The Salina Journal from Salina, Kansas on May 6, 1997 · Page 1
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The Salina Journal from Salina, Kansas · Page 1

Salina, Kansas
Issue Date:
Tuesday, May 6, 1997
Page 1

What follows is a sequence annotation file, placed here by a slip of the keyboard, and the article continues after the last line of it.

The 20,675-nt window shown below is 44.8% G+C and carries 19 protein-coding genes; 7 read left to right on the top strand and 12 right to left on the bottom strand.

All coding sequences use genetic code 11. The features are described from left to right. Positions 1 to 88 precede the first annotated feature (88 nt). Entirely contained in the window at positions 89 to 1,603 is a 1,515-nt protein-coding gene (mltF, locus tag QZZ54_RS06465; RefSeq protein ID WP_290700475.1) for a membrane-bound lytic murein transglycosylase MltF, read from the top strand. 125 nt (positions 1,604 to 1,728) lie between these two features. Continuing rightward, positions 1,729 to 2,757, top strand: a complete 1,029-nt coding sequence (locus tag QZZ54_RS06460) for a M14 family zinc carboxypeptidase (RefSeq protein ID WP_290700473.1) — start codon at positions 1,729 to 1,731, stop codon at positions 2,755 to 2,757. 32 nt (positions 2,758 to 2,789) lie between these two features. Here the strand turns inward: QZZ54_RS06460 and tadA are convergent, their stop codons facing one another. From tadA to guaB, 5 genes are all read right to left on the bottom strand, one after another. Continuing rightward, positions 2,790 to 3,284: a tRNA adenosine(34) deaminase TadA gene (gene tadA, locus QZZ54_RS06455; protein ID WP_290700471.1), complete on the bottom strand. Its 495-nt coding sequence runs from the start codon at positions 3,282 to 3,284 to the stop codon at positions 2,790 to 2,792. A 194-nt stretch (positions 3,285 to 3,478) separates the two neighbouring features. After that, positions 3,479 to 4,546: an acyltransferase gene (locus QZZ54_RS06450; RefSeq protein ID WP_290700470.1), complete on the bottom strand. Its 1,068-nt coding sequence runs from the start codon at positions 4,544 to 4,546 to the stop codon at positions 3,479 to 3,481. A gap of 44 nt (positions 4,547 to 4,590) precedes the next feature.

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No housing County planners reject Realtors' proposal for rural housing/A3 GREAT PLAINS Staying put Raef LaFrentz, Paul Pierce plan to stay another year at KU / A7 SPORTS r. Jury rules for tobacco industry in death case / A2 ^IJVinB the W: Play tops Tony Award nominations with 12 / A8 INSIDE High: 78 Low: 54 Increasing cloudiness today with south winds 20 to 30 mph /B7 WEATHER the Sal ina Journal f^ ^_ u . .! _ .A. I/ A b-t n n n f\t V+ S^r* ^ O "7 "H ^^^*^^^ Ann Landers / B7 C[assified/_B5 Comics / B8 Crossword / B8 Deaths / A7 Great Plains / A3 Sppj1s/_BJL Viewpoints / A4 INDEX Serving Kansas since 1871 TUESDAY MAY 6, 1997 SALINA, KANSAS 50 cents T SALINA CITY COMMISSION Report urges end of one-way streets in Salina Engineers also recommend change from angle to parallel parking on two city streets By CRISTINA JANNEY The Salina Journal A change from angle to parallel parking on Fifth and Seventh streets could make more spaces available downtown. The Salina City Commission heard a report on a downtown traffic study by Bucher Willis and Ratliff during a study session Monday. The engineers recommended opening Fifth and Seventh streets to two-way traf- fic, changing angle parking on those streets to parallel parking, removing 13 downtown stoplights and increasing downtown speed limits from 20 mph to 30 mph except on Santa Fe Avenue. The parking issue has been an impediment to making changes in downtown traffic for years, City Manager Dennis Kissinger said. Depending on how much maneuvering space officials want around driveways and corners, downtown could gain 11 spaces or lose 23 if parking was changed to parallel parking on Seventh and Fifth streets, Bucher Willis and Ratliff representatives told the commission. "We cannot have a net loss downtown," Commissioner Monte Shadwick said of parking. Shadwick owns a downtown business. Downtown merchants have expressed concerns about the loss of customer parking spaces and loss of loading areas if Fifth and Seventh streets were opened to two-way traffic, Kissinger said. Charles Schwinger, a vice president of the engineering firm, said a count of parking spaces over the noon hour showed 40 percent were empty. Shadwick questioned that count because it only included one sample. The size of the streets also would allow trucks to double park for unloading without blocking traffic, Assistant City Engi- * Apartment complex backed / Page B4 neer Shawn O'Leary said. Changing angle parking to parallel parking could cut accidents by 60 percent, Schwinger said. And with parallel parking leaving more room on streets for driving, speed limits could be increased, he said. Only five downtown blocks still have one-way traffic, and only three of those five blocks have parallel parking. The removal of 13 stoplights has been recommended, but two- and four-way stops will be installed where traffic signals are removed. Commissioner Don Heath, a former teacher, said he was concerned about children being able to cross at Ninth and Mulberry streets and Santa Fe Avenue and Mulberry Street. A pedestrian crossing might be installed on Ninth Street north of Mulberry Street to compensate for removing a traffic signal at Ninth and Mulberry, O'Leary said. Two forums to give residents opportunities to comment will be Thursday. City officials will meet with downtown residents and business owners at 5 p.m. at the Salina Area Chamber of Commerce. Officials will meet with other concerned residents at 7 p.m in Room 101 of the City- County Building. Rebuilding the .„„,--*,»,. ^ r The slight wood structure of the church occupies a lonely rise near the lake at Glen Elder State Park. T SPENDING Historical village begins to take shape with church preservation By LINDA MOWERY-DENNING The Salina Journal LEN ELDER • - ,. STATE PARK — First came "• *' ; ; the tornado. ' Then the ' • '• . v i floods. And fi- *'<•- ;}. '; * • nally the owls. Life hasn't been easy for the organizers of Waconda Heritage Village in Glen Elder State Park. "We've had lots of pestilence," said Sharon Treaster, superintendent of the Waconda East School District, headquartered in Cawker City, land treasurer of the organization that oversees the village. 1 • But on June 8, seven years •after historical preservationists and others came together to save a country church headed for demolition, the first phase of the village project — Hopewell Church — will be dedicated on the north shore of Waconda Lake. It will mark the first time a private organization has been allowed on federally owned land managed by the Kansas Department of Wildlife and Parks, according to department officials. "When we started this it was a year's project. It's been , a little longer," said Betty Fitzgerald, president of Waconda Heritage Village. Added Pat Williams, another village organizer: "Now it's become a lifetime project." The village organization was formed in 1989 after members of the small congregation of the Hopewell Church, 12 miles southwest of Beloit, learned their church Legislators OK budget for fiscal '98 The appropriations bill provides for the largest budget in state history at almost $8 billion By JOHN HANNA The Associated Press LEGISLATURE Photos by KELLY PRESNELL / The Salina Journal Betty Fitzgerald Is the president of the organization dedicated to moving and saving Hopewell Church, which will be dedicated in June on the north shore of Waconda Lake at Glen Elder State Park in north-central Kansas. would close and probably be razed to prevent vandalism. "I was married there. My children were baptized there," Treaster said. "I didn't think that sounded like a good idea." She joined Fitzgerald and Arvilla Heiman of Beloit in trying to rescue the church and its history. The Presbyterian congregation was organized in 1876 and the white-frame church was built in 1911. "The architecture is simple, befitting the lifestyle of the farming community for which it was built," Williams wrote in the Beloit Daily Call. "Light is filtered through glowing opalescent arched-frame windows." Others joined the effort. From that beginning grew a plan to erect the village in the park. The church would be the centerpiece. There would also be a one-room schoolhouse, a log cabin and a man-made re-creation of Waconda Spring, a meeting place for the Plains Indians that's now covered by water from the lake. "It's sad. It would have been the only national monument to the Indians in the United States," Fitzgerald said of the spring that rested inside a hill of travertine rock 42 feet high and 300 feet in diameter. The reported curing properties of the spring later attracted visitors to a nearby lodge. "I think we all had relatives who came here for medical reasons," Fitzgerald said. See VILLAGE, Page A7 TOPEKA — The Legislature finished work Monday night on the state budget for fiscal 1998, approving an expansion of the prison system but not an additional benefits check for retired teachers and state employees. The Omnibus Appropriations Act also resolved legislators' differences over spending on juvenile justice programs and a host of other items, including repairs at the governor's residence. The bill went to Gov. Bill Graves when both houses adopted a report on it drafted by a joint conference committee of three senators and three House members. The House vote was 64-61. The Senate adopted the report, 26-14. The budget would be the largest amount ever, just a whisker under $8 billion, for the state's 1998 fiscal year, which begins July 1. Overall spending would increase almost 1.4 percent, or by about $110 million. As is often the case with an omnibus bill, the conference committee's report enjoyed some support simply because legislators wanted to go home. The Legislature could not adjourn without passing the omnibus bill. Many House members wanted to give retired teachers and state employees an extra benefit check in October, an average of $237 for each retiree. The total cost would have been $12.7 million. Democrats said retirees deserved better benefits and noted that the Kansas Public Employees Retirement System earned more than $1.1 billion on its investments last year. "It's criminal," House Minority Leader Tom Sawyer, D-Wichita, said of the lack of a pension enhancement. "I won't be any part of it." Many House members also wanted to cut economic development spending by $11.2 million in fiscal 1999. The money saved would be used to give businesses a break on the property taxes they pay on their machinery. * Child support enforcement passes in final actions / Page B4 * A look at the major achievements / Page B4 T DEATH Downs teen dies; boy in custody By SHARON MONTAGUE The Salina Journal CAWKER CITY — A 17-year-old Mitchell County boy was in custody Monday, a day after the body of a 19-year-old Downs man was found west of Cawker City. The body of Michael W. Keezer, Downs, was found at 6:30 a.m. Sunday in his pickup, which was parked on a county road off Highway 24 about a mile west of Cawker City, according to a release from the Mitchell County Sheriffs Office. An autopsy was to be conducted Monday in Wichita. No details about the cause of death were released. According to the release, the 17- year-old was arrested at 7 p.m. Sunday as a suspect in the death. Mitchell County authorities and authorities with the Junction City juvenile detention center where the 17-year-old is being held would not release the name of the boy who was arrested. A Kansas Bureau of Investigation agent assisting in the investigation said any information about the case would have to be released by the Mitchell County attorney, Rod Ludwig. Ludwig did not return messages left Monday seeking comment. Keezer was a mechanic and had worked for Jim Niles at Community Auto in Downs for about 1 '/a years. Niles said Keezer began work- ing for him as part of a school program during his senior year in high school. He graduated in 1996 from Downs High School. Keezer worked for his father that summer, then went to work for Niles again. "He did a little bit of everything," Niles said. "He planned it for a career." In an effort to further his knowledge in the field, Niles said Keezer attended clinics manufacturers held on various aspects of mechanics. Keezer also enjoyed hunting, fishing and other outdoor activities, Niles said. He is survived by his parents, Jim and Diana Keezer of Downs, and two sisters. Meals on Wheels Lunch takes a twist Monday as Principal Vicki Scanlan delivers items to students at Happy Corner School west of Salina. Scanlan pledged to wear skates if pupils abstained from watching TV for a collective 5,000 hours. They topped that goal by more than 1,000 hours during National TV Turnoff Week April 24-30. Photo by DAVIS TURNER The Salina Journal